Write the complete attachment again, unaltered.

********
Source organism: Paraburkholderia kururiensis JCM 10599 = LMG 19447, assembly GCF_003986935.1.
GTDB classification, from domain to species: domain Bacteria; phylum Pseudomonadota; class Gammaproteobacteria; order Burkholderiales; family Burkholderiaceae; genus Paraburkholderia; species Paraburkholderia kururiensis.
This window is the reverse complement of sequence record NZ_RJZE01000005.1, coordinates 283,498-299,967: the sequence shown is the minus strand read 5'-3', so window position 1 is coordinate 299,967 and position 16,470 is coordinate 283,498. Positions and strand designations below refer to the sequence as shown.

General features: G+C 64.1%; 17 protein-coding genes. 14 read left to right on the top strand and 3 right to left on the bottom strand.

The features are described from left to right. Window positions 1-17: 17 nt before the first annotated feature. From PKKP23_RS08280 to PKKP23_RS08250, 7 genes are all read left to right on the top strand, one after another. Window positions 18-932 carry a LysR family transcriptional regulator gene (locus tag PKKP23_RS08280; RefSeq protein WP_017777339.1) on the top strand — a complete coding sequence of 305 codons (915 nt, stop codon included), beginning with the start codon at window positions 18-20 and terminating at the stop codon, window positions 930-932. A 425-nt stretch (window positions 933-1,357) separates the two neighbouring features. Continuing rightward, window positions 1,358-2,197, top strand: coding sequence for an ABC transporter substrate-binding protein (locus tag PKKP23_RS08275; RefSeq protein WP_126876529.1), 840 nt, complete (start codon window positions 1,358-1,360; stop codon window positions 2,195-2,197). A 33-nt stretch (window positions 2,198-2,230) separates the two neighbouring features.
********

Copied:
Source organism: Paraburkholderia kururiensis JCM 10599 = LMG 19447, assembly GCF_003986935.1.
GTDB classification, from domain to species: domain Bacteria; phylum Pseudomonadota; class Gammaproteobacteria; order Burkholderiales; family Burkholderiaceae; genus Paraburkholderia; species Paraburkholderia kururiensis.
This window is the reverse complement of sequence record NZ_RJZE01000005.1, coordinates 283,498-299,967: the sequence shown is the minus strand read 5'-3', so window position 1 is coordinate 299,967 and position 16,470 is coordinate 283,498. Positions and strand designations below refer to the sequence as shown.

General features: G+C 64.1%; 17 protein-coding genes. 14 read left to right on the top strand and 3 right to left on the bottom strand.

The features are described from left to right. Window positions 1-17: 17 nt before the first annotated feature. From PKKP23_RS08280 to PKKP23_RS08250, 7 genes are all read left to right on the top strand, one after another. Window positions 18-932 carry a LysR family transcriptional regulator gene (locus tag PKKP23_RS08280; RefSeq protein WP_017777339.1) on the top strand — a complete coding sequence of 305 codons (915 nt, stop codon included), beginning with the start codon at window positions 18-20 and terminating at the stop codon, window positions 930-932. A 425-nt stretch (window positions 933-1,357) separates the two neighbouring features. Continuing rightward, window positions 1,358-2,197, top strand: coding sequence for an ABC transporter substrate-binding protein (locus tag PKKP23_RS08275; RefSeq protein WP_126876529.1), 840 nt, complete (start codon window positions 1,358-1,360; stop codon window positions 2,195-2,197). A 33-nt stretch (window positions 2,198-2,230) separates the two neighbouring features.